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€ Seller is the centre of the business universe.Selling V/s Marketing € Selling starts with the seller & is preoccupied all the time with the needs of the seller. € Buyers is the centre of the business universe. € Emphasize on saleable surplus available with the corporation € Marketing starts with the buyer & focuses constantly on the needs of the buyers. . € Emphasizes on identification of a market opportunity.

€ Seeks to convert ¶customer· needs into ¶products·. € Traditional concept. € View business as a ´customer satisfying processµ. . € Cost determines the price. € View business as a ´good producing processµ. € Consumer determines price. € Customer is the first link.€ Seeks to quickly convert ¶product· into ¶cash·. € Modern concept. € Customer is the last link.

The Marketing Mix .

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Promotion. Process.The Marketing Mix The tools available to a business to gain the reaction it is seeking from its target market in relation to its marketing objectives 7Ps ² Price. Place. Product. Physical Environment Traditional 4Ps extended to encompass growth of service industry . People.

Price .

Price ‡Pricing Strategy ‡Importance of: -knowing the market -elasticity -keeping an eye on rivals ‡Pricing Strategy ‡ Importance of: -knowing the market -elasticity -keeping an eye on rivals .

Product .

etc.g.Product ‡ Methods used to improve/differentiate the product and increase sales or target sales more effectively to gain a competitive advantage e. . -Extension strategies -Specialised versions -New editions -Improvements ² real or otherwise! -Changed packaging -Technology.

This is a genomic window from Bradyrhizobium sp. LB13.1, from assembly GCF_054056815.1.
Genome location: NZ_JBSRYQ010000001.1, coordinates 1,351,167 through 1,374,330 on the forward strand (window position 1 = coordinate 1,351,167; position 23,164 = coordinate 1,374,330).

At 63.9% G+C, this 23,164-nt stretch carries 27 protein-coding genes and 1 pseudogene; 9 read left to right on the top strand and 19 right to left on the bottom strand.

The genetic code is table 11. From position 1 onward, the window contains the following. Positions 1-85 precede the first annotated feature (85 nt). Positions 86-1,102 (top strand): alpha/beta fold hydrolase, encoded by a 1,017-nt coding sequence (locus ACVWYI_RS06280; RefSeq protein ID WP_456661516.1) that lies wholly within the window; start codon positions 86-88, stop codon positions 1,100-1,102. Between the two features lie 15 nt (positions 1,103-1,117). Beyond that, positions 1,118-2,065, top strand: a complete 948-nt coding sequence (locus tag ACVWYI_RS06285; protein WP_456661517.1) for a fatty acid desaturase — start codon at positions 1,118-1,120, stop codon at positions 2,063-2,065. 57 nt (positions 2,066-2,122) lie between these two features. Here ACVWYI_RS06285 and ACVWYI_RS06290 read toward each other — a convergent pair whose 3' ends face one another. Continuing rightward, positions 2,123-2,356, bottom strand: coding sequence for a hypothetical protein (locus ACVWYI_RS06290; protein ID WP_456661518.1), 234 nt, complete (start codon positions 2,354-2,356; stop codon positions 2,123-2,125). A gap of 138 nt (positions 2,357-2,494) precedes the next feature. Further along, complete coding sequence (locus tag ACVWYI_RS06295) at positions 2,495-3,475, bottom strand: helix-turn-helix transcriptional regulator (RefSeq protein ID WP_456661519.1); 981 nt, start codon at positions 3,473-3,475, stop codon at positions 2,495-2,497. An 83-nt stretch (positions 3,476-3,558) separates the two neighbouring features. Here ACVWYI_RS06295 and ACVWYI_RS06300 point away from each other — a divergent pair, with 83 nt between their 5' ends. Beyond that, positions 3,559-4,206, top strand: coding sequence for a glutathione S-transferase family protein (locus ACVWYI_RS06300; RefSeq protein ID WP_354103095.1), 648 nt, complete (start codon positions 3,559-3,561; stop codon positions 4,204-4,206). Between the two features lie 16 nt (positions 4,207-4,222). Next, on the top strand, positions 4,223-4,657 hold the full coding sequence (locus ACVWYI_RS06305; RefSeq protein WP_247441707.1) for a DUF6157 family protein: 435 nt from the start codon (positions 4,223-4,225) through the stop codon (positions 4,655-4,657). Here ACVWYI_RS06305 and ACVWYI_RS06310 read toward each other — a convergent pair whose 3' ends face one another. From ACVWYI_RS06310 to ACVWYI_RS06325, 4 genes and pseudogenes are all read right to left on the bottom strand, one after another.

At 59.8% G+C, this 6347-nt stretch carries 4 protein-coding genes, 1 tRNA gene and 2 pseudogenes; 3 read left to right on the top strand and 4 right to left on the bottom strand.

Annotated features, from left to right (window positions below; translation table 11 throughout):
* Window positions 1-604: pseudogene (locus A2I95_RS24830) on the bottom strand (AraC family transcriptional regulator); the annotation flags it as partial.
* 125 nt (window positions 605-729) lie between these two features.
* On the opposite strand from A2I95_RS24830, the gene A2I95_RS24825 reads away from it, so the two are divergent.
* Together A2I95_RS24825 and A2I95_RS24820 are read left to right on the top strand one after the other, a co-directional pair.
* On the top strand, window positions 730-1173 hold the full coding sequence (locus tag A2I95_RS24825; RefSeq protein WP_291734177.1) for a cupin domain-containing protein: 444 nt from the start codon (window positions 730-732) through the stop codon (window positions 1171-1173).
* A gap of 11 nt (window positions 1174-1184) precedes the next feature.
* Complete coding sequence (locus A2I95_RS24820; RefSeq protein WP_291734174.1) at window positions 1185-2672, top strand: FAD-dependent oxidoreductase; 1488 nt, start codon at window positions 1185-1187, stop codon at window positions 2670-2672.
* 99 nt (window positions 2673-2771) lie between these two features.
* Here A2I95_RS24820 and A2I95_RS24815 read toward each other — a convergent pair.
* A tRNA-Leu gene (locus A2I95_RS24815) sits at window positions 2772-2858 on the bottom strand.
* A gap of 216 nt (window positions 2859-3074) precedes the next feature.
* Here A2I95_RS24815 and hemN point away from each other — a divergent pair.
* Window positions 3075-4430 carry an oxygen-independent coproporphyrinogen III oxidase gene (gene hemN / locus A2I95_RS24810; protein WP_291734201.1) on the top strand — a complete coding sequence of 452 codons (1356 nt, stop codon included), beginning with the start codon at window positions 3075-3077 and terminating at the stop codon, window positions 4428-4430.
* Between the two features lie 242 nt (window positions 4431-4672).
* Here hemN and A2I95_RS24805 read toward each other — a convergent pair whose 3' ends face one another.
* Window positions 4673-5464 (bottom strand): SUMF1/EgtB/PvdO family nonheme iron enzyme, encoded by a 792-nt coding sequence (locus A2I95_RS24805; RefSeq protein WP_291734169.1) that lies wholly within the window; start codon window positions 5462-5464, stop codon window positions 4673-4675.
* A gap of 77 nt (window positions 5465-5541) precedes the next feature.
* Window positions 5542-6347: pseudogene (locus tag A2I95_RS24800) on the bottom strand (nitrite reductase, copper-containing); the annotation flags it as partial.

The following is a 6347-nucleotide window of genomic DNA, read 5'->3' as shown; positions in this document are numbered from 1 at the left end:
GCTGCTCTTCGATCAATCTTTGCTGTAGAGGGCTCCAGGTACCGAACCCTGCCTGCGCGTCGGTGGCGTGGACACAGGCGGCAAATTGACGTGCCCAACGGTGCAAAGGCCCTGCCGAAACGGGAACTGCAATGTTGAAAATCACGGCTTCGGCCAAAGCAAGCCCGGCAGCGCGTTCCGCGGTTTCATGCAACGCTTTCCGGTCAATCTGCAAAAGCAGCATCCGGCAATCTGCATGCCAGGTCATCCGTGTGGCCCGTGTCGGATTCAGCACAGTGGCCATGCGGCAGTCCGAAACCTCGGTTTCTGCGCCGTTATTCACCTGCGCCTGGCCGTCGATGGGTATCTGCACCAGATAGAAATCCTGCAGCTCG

Promotion .

Promotion Strategies to make the consumer aware of the existence of a product or service ‡ NOT just advertising .

Place .

the better for the business (and the consumer?) .Place ‡The means by which products and services is got from producer to consumer and where they can be accessed by the consumer -The more places to buy the product and the easier it is made to buy it.

People .

People ‡People represent the business -The image they present can be important -First contact often human ² what is the lasting -image they provide to the customer? -Extent of training and knowledge of the product/service concerned -Mission statement ² how relevant? -Do staff represent the desired culture of the business? .

Process .

Process ‡ How do people consume services? ‡ What processes do they have to go through to acquire the services? ‡ Where do they find the availability of the service? -Contact -Reminders -Registration -Subscription -Form filling -Degree of technology .

Physical Environment .

etc. ‡Marketing position ‡Product portfolio -Product lifecycle -Boston Matrix .Marketing Mix Marketing objectives ‡Type of product ‡Target market ‡Market structure ‡Rivals· behaviour ‡Global issues ² culture/religion.

Characteristics age € gender € geographic location € income € spending patterns € cultural background € demographics € marital status € education € language € mobility € .

It is too difficult to create a product that will satisfy everybody. that is why we focus on a segment of the total market .€ With a large country € Many different types of people .